The man who wants kids to shoot

Former soldier who now leads Countryside Alliance says children should ditch their laptops and embrace country sports

Matt Chorley
Saturday 21 April 2012 23:23
Take a hit: Learning the ropes at a clay pigeon shoot in Oxfordshire
Take a hit: Learning the ropes at a clay pigeon shoot in Oxfordshire

Children should put down their computer games, abandon virtual shooting and take up the real thing, the new head of the Countryside Alliance has declared. Sir Barney White-Spunner is urging a new generation to take up arms and embrace country sports.

In a provocative hunting and shooting message, Sir Barney said fishing, farming and clay-pigeon shooting trips have a vital part to play in preventing an exodus of the young from the countryside.

"In an age when an awful lot of children spend their time in their bedroom on a laptop, I don't think that's necessarily very good for future generations," Sir Barney said.

"What I would love to see is more children and young people getting out, particularly fishing and shooting if they can, and that's one of the things we are trying to encourage."

However, previous attempts to introduce children to country sports have not been without controversy. In December, a Cambridgeshire primary school had to defend taking children on a duck shoot, which one parent said had left pupils "distraught".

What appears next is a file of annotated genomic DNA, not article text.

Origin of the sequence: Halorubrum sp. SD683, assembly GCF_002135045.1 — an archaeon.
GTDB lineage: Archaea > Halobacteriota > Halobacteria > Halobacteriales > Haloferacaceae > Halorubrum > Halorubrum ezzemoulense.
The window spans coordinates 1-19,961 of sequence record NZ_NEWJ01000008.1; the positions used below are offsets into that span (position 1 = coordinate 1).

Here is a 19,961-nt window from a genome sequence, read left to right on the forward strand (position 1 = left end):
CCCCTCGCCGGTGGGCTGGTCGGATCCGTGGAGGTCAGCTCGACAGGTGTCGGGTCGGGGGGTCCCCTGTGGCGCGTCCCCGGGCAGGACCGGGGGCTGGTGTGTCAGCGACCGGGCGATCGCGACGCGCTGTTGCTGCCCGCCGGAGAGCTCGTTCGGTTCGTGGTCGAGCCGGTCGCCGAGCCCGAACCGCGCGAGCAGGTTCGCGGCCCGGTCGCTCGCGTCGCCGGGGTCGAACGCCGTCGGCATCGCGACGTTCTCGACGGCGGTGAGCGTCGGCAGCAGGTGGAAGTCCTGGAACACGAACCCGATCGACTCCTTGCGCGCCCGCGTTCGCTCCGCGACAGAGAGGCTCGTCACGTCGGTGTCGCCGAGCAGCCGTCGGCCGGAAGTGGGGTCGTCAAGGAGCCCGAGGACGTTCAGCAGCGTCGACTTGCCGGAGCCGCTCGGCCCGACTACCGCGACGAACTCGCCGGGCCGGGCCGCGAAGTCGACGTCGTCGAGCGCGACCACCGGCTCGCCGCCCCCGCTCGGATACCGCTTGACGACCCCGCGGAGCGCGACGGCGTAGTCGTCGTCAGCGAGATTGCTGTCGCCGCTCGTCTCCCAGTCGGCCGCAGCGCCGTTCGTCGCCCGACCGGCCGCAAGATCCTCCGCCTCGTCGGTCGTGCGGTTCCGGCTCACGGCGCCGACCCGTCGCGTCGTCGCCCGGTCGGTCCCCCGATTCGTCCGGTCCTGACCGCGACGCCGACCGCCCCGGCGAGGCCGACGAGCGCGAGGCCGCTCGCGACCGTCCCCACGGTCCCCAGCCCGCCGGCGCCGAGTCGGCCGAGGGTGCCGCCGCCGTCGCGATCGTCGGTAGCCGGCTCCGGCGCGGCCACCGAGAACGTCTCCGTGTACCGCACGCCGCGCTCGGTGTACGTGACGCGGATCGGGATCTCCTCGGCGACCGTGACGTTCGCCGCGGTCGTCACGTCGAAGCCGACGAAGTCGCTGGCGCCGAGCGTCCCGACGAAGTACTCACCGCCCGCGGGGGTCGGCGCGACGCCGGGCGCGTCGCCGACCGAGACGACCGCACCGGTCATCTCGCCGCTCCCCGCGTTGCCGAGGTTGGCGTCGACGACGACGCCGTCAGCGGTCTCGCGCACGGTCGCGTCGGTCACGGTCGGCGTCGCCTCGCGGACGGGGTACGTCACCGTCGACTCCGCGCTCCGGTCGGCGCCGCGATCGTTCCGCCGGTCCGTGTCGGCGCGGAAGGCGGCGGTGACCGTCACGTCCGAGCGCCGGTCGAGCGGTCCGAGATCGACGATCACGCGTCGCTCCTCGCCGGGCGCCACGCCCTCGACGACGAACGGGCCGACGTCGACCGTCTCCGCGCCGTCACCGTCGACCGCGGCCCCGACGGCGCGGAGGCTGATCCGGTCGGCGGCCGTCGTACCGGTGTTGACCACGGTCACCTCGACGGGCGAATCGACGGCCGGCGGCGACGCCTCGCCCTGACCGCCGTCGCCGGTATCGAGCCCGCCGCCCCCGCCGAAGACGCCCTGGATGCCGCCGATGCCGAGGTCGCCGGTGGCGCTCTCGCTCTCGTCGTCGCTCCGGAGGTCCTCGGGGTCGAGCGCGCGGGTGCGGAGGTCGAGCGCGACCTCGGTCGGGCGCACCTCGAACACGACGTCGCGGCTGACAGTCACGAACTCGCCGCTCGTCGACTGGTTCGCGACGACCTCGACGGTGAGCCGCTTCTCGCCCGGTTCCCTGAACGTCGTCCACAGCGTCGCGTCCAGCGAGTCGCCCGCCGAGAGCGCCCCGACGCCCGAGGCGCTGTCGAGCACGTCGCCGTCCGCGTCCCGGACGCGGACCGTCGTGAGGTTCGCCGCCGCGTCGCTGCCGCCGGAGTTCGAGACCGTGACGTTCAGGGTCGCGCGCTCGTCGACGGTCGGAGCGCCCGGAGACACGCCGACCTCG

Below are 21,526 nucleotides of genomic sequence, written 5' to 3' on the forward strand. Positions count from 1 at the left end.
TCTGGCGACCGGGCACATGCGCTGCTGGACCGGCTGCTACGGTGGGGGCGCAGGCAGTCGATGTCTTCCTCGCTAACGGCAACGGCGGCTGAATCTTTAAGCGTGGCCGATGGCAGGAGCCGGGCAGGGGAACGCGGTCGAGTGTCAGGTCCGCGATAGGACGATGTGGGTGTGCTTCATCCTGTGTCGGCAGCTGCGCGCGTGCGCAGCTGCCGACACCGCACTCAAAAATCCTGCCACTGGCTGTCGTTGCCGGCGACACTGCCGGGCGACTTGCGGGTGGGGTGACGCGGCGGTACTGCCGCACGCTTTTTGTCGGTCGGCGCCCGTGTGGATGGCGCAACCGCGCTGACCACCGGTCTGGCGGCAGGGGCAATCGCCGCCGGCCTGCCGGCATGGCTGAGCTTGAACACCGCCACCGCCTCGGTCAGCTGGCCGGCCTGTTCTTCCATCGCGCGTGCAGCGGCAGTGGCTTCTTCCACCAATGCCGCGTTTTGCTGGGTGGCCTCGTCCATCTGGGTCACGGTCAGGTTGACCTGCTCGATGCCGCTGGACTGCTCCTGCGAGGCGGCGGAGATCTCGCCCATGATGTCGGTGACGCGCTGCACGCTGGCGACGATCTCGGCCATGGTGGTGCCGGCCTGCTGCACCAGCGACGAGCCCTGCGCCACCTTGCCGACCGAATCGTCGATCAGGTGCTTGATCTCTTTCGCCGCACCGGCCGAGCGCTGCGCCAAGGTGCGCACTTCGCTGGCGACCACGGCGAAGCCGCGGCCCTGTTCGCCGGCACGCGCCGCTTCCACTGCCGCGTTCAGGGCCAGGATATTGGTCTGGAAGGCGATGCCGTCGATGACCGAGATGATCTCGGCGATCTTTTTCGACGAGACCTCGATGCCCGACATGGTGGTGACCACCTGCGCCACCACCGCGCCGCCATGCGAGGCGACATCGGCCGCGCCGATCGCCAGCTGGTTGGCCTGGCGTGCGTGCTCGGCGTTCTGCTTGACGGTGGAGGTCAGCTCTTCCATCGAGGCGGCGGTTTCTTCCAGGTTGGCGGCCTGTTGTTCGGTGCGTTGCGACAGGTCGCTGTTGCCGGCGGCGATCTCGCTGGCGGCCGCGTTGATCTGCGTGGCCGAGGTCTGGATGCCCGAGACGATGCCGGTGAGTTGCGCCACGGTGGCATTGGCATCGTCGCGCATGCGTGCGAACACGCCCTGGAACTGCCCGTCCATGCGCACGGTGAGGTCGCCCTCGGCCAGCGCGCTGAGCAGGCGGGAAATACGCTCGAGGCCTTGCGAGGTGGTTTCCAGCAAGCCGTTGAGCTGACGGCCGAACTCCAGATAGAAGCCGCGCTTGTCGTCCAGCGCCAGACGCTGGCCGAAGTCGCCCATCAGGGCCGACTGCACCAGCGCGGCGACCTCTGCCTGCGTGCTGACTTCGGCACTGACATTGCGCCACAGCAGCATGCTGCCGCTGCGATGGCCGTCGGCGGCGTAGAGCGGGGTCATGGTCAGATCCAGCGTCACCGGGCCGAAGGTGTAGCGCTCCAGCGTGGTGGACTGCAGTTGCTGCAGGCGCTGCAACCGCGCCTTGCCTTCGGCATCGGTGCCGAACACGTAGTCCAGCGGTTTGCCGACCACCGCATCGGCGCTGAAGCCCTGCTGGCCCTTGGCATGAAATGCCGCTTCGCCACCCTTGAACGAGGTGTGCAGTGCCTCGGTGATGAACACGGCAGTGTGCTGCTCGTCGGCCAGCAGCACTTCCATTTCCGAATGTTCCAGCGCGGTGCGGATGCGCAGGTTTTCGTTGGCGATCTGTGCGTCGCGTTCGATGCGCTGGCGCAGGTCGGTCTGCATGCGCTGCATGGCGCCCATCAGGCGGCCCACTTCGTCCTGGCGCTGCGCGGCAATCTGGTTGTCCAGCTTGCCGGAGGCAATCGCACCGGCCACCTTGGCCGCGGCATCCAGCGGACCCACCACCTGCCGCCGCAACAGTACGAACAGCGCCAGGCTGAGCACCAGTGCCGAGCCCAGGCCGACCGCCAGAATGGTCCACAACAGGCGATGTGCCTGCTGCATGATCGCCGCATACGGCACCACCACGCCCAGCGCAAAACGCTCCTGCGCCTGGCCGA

For children growing up in rural areas, particularly on farms, country sports are an integral part of life. In 2010, 4,899 under 18s held a firearms licence, including 26 under-10s. Rural police forces, including Devon and Cornwall, Norfolk and Thames Valley, had higher numbers of children with gun licences. According to a report by consultants PACEC, shooting is worth £1.6bn to the economy.

"I think what we have to do is portray country sports as part of the whole of rural life," Sir Barney, a former Army officer who served in Bosnia, Iraq and Afghanistan, told the Western Morning News. "They are big employers. They are a big focus for social community activity. They are how a lot of people living in the countryside want to spend their recreation. I think they are indivisible from those wider issues of rural businesses and rural communities."

Sir Barney, who lives and farms near Bridport, Dorset, also renewed calls for the repeal of the 2004 Hunting Act. In January, David Cameron said the legislation was "bizarre" and "was just taking the criminal law into an area of activity where it didn't really belong". The coalition agreement commits to a free vote on the issue, but Whitehall sources admit it will not be in next month's Queen's Speech, delaying it until late 2013 at the earliest.

But Sir Barney, warned: "It's very unclear to people who run hunts what is legal and what is illegal. It's putting a lot of unfair pressure on hunts to operate within what is a shockingly badly worded, sloppy piece of legislation." And he hit out at urban critics of country sports who turned the issue into one of class war: "You have this urban, Labour Party myth that people who hunt are sort of red-coated, toffee-nosed snobs riding roughshod over the countryside. Well, it's just total rubbish."

He added: "If people object to hunting, fine. But no one's asking them to go hunting. They need to respect that if someone like me does think it's morally acceptable, and I can satisfy my own conscience, then it's up to me if I go hunting. It's not up to them to interfere with my moral decisions."

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